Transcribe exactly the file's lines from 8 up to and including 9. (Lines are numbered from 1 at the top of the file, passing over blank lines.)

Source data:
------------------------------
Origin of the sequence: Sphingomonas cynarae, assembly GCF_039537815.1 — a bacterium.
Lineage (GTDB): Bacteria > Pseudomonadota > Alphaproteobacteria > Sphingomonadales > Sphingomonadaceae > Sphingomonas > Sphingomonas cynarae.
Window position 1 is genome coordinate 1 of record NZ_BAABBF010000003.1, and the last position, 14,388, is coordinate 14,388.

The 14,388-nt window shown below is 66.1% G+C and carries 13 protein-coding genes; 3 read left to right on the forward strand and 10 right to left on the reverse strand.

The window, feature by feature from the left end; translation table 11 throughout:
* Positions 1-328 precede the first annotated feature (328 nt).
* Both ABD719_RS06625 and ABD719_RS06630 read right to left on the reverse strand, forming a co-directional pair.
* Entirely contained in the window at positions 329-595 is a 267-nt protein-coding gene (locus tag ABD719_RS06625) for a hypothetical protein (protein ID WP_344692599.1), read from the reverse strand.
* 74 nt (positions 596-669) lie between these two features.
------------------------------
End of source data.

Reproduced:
* Entirely contained in the window at positions 329-595 is a 267-nt protein-coding gene (locus tag ABD719_RS06625) for a hypothetical protein (protein ID WP_344692599.1), read from the reverse strand.
* 74 nt (positions 596-669) lie between these two features.